She says she’s had to choose the perspective that their summers at the Cape are a gift.
“We hold that gift very loosely because we don't know what could happen. We don't know what could change if somebody decides to sell or ownership changes.” The uncertainty is hard but necessary for most families that don’t own their treasured vacation spots. “We just soak it in and are so grateful at the moment. And we are hoping and praying that we'll get to come back the next year.” If someday they can’t return to their usual spot, Swiger says they will likely choose a new location to return to year after year, rather than hop around. “We would just do something completely different and start new memories somewhere else."
Emily King, a psychologist in Raleigh, North Carolina, understands Swiger’s sentimentality. Not everyone likes to return to the same spot, but she does. “My husband never wants to go to the same beach twice. I always want to go to the same place twice,” she says. “There's something comforting and familiar that I think is related to our level of anxiety. Maybe it's just our temperament, but when it's predictable, it's kind of a sure thing we can think through. We can expect this vacation to be great.” She’s also talked about why repeat vacation spots are often an excellent choice for neurodivergent individuals on The Family Vacationer Podcast. Fewer surprises usually mean a higher level of enjoyment, she explains.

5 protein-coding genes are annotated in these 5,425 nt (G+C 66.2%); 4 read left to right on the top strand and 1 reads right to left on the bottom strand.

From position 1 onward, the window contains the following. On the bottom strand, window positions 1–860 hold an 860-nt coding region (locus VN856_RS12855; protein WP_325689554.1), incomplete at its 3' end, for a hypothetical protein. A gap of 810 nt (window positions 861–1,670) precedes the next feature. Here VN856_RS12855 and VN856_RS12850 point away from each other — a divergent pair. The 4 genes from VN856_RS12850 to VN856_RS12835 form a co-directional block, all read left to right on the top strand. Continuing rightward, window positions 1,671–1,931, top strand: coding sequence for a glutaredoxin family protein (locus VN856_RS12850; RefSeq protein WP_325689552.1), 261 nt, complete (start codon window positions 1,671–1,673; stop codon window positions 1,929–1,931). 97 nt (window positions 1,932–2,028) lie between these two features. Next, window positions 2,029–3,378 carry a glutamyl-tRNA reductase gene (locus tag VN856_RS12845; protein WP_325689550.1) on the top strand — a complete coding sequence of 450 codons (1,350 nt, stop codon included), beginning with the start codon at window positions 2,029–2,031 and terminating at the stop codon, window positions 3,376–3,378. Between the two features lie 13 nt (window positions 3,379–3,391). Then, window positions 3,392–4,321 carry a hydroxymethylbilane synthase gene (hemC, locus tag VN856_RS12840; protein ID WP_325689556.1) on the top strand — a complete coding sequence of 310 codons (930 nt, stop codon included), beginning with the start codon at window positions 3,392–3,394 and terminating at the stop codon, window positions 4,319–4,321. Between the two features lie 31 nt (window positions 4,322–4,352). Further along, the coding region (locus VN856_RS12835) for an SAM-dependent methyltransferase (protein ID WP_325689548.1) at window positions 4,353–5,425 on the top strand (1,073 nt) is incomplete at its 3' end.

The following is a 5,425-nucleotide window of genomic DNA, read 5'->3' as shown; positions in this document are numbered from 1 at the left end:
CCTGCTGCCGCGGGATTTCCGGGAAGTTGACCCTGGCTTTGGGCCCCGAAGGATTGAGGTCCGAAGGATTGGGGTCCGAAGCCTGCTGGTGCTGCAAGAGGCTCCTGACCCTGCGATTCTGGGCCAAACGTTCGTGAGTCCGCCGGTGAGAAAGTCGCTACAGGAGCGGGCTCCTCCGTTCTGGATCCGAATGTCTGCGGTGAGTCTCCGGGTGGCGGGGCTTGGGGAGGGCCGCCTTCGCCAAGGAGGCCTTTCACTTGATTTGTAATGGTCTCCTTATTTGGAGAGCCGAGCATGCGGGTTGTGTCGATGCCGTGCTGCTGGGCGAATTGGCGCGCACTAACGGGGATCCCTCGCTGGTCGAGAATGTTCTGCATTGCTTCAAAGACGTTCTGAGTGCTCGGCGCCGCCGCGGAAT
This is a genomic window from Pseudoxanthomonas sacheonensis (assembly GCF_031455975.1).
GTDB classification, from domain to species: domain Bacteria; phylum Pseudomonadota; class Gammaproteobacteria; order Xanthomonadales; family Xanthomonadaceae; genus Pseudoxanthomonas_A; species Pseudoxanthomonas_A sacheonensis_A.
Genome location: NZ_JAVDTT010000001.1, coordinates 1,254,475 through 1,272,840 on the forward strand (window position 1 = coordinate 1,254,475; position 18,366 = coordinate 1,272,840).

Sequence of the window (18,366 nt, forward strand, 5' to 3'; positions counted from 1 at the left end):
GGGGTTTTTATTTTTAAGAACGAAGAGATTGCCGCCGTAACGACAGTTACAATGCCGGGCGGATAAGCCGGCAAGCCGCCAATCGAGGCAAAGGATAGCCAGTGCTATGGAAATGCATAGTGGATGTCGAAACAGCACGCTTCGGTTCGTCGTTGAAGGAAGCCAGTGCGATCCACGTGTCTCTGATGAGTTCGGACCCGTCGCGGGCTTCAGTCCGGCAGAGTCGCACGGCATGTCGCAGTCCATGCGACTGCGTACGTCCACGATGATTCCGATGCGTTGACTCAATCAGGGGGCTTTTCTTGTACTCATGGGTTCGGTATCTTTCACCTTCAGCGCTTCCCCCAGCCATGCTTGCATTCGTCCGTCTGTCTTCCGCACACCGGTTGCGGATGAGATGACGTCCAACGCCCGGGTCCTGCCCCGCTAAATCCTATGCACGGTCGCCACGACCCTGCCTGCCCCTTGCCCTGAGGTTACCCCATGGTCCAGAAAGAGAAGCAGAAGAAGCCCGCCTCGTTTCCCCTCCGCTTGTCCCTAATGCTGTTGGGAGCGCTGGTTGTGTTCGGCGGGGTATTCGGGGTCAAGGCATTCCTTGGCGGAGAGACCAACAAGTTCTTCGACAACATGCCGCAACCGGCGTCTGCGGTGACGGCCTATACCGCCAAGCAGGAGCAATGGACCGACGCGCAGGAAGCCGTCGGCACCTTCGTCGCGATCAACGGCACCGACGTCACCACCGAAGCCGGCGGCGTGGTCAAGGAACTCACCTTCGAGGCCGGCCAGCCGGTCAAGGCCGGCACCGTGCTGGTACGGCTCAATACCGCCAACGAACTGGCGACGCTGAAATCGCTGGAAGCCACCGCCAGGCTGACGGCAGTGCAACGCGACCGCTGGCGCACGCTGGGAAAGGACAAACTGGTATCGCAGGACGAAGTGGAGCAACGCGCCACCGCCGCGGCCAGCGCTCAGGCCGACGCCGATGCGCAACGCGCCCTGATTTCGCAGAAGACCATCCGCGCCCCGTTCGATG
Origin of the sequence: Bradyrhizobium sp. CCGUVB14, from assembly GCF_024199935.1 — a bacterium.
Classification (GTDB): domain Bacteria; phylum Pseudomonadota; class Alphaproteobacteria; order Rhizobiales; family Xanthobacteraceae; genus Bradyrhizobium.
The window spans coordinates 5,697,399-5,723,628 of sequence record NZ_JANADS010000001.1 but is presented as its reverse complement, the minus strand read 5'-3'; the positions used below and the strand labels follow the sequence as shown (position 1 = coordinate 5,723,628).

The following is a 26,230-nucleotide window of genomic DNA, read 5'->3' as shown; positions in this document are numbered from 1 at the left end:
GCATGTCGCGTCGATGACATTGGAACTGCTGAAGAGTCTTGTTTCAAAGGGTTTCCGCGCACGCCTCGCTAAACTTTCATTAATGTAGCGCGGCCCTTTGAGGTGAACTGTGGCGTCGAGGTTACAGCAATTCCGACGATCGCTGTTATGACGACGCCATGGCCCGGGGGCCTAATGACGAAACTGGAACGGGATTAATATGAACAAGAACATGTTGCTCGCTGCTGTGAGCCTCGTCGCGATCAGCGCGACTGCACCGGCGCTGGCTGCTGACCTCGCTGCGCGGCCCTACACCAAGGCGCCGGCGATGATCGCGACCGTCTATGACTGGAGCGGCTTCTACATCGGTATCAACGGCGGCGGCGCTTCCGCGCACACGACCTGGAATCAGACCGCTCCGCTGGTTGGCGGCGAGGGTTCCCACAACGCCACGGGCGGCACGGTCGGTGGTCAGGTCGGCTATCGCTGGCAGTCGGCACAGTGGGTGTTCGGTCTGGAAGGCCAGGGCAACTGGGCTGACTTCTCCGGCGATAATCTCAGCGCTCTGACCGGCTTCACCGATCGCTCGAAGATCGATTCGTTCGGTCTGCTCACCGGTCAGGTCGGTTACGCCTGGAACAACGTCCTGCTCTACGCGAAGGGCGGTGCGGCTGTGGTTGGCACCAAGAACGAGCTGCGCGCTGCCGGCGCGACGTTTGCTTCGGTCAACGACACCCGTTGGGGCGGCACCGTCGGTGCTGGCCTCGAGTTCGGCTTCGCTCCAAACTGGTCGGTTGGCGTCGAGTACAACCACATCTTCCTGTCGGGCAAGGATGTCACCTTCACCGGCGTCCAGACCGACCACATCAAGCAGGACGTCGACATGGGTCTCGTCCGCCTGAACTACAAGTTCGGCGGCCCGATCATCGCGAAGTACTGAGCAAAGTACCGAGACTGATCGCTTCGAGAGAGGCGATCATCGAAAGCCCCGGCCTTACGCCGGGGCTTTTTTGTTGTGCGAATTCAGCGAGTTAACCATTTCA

King is careful to offer the reassurance that choosing to return to the same place because it feels easier is completely valid. It’s not a flaw or a lack of adventurousness. Our brains receive so much pleasurable feedback when we have positive experiences that it’s no surprise folks will chase that same feeling over choosing the unknown. “Some people love the thrill of a new thing, and some people feel scared about that,” says King.
It’s also possible to find a balance between the two. Take Rochele Anderson of Pittsburgh, who has made room for both comfort and adventure in her travel plans, returning to the familiar and seeking out the new as well. For over a decade, she’s been returning to the exact same condo in St. Pete Beach, Florida. She tried another condo in the area once, but says everything felt “off” about it. So, she sticks with her usual rental. It’s where she had a treasured beach day with her grandmother before she passed away, where she spends time reconnecting with the water, and where she feels the most at ease.
“I’ll choose it over and over because when I’m there, all is well with my soul,” she explains. “It's my quiet place, my peace—my home away from home.”
But this doesn't mean Anderson isn’t up for new things. As a frequent traveler, she is always chasing adventure. She doesn’t see why the two types of travel must be mutually exclusive. Last year, she tried a new condo in Ocean City, Maryland, and loved it so much that she says she’ll stay in the same hotel next time she’s in the area—even the same room, if she can. “It was a beautiful oceanfront view. It was so relaxing and comfortable I couldn’t stand it,” she jokes. “I was so in love. It was reminiscent of how I feel about my condo in St. Pete Beach.” Even when she’s somewhere new and building new memories and associations, she’s still reminded of how she feels about her familiar vacation spot.
And no matter how many new adventures she has, Anderson always manages to squeeze in a few days at “her condo,” as she’s come to think of it. “I hope to return this year sometime. I have so many trips planned already, so I have to make sure I have the money to go—even if only for a few days.” The familiarity, she says, offers balance.